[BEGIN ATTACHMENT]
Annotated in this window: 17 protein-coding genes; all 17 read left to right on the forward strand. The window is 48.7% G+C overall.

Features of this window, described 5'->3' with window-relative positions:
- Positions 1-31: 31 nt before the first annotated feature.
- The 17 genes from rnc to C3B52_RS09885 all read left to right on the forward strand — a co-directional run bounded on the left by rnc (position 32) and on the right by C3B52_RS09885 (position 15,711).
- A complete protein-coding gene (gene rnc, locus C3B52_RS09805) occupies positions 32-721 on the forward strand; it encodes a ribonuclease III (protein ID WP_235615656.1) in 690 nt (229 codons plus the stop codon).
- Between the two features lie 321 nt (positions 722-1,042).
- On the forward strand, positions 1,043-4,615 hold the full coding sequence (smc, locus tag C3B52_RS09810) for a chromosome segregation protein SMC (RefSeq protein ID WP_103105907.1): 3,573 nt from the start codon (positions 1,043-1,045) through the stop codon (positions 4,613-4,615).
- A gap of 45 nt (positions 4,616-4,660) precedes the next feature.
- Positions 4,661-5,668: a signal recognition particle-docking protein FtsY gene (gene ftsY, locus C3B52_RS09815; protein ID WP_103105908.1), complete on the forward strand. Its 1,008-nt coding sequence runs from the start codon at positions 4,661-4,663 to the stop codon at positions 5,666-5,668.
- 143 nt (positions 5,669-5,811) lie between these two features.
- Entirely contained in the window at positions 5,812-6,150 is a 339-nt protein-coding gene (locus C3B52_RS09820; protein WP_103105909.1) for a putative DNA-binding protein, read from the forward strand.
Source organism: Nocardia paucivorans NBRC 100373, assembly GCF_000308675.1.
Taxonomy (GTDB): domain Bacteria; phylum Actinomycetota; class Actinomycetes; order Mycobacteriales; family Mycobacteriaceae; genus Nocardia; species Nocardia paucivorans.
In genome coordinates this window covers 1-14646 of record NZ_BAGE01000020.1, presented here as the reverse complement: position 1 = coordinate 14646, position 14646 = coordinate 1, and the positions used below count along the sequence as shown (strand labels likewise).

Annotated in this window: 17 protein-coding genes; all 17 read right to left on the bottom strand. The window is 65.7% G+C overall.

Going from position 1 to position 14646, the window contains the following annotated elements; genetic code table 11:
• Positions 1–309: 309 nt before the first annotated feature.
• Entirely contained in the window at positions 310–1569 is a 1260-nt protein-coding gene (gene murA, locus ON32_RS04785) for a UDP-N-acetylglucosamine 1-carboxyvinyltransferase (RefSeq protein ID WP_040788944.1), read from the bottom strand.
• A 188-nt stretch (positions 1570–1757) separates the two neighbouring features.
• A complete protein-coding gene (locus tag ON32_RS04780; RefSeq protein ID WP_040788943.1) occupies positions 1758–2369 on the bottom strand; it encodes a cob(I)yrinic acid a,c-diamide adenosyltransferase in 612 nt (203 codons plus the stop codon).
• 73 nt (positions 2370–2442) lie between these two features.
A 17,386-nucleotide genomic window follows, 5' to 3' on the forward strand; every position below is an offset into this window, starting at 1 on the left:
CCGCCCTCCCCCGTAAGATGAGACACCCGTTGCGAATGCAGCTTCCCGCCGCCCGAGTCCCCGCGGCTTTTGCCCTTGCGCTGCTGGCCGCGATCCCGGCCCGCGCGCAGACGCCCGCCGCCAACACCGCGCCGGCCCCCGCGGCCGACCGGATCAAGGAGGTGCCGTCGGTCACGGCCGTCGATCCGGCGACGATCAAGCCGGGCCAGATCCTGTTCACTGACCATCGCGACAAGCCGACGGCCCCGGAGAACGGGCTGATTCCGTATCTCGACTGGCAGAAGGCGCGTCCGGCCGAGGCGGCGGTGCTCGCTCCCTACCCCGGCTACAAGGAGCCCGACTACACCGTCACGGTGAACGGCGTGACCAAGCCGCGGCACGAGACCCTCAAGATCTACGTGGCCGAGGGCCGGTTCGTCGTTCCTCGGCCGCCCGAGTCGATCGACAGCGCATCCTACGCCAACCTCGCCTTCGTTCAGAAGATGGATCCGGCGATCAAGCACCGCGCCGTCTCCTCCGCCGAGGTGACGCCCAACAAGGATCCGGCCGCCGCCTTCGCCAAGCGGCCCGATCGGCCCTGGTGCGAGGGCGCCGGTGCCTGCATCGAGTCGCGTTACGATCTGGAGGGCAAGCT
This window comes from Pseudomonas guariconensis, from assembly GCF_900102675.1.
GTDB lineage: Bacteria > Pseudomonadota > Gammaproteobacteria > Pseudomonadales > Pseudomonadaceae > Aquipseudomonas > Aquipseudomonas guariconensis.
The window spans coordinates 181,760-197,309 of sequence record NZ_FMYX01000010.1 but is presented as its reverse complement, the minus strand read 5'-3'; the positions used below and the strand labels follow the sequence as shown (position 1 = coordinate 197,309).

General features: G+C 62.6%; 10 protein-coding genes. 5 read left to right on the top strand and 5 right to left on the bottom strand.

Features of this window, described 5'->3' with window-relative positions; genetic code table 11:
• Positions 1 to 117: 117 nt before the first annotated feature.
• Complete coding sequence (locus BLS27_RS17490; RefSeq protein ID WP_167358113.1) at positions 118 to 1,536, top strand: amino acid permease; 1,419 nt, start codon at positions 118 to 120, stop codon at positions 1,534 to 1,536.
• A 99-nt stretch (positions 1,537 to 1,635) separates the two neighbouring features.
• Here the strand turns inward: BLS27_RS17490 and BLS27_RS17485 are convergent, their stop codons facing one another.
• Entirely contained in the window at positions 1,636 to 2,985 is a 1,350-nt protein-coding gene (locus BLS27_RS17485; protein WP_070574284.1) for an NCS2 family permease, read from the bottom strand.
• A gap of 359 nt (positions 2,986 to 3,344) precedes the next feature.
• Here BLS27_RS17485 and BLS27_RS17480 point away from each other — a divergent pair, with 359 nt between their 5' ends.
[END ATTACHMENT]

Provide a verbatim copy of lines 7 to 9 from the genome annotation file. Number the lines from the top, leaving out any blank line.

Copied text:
- On the forward strand, positions 1,043-4,615 hold the full coding sequence (smc, locus tag C3B52_RS09810) for a chromosome segregation protein SMC (RefSeq protein ID WP_103105907.1): 3,573 nt from the start codon (positions 1,043-1,045) through the stop codon (positions 4,613-4,615).
- A gap of 45 nt (positions 4,616-4,660) precedes the next feature.
- Positions 4,661-5,668: a signal recognition particle-docking protein FtsY gene (gene ftsY, locus C3B52_RS09815; protein ID WP_103105908.1), complete on the forward strand. Its 1,008-nt coding sequence runs from the start codon at positions 4,661-4,663 to the stop codon at positions 5,666-5,668.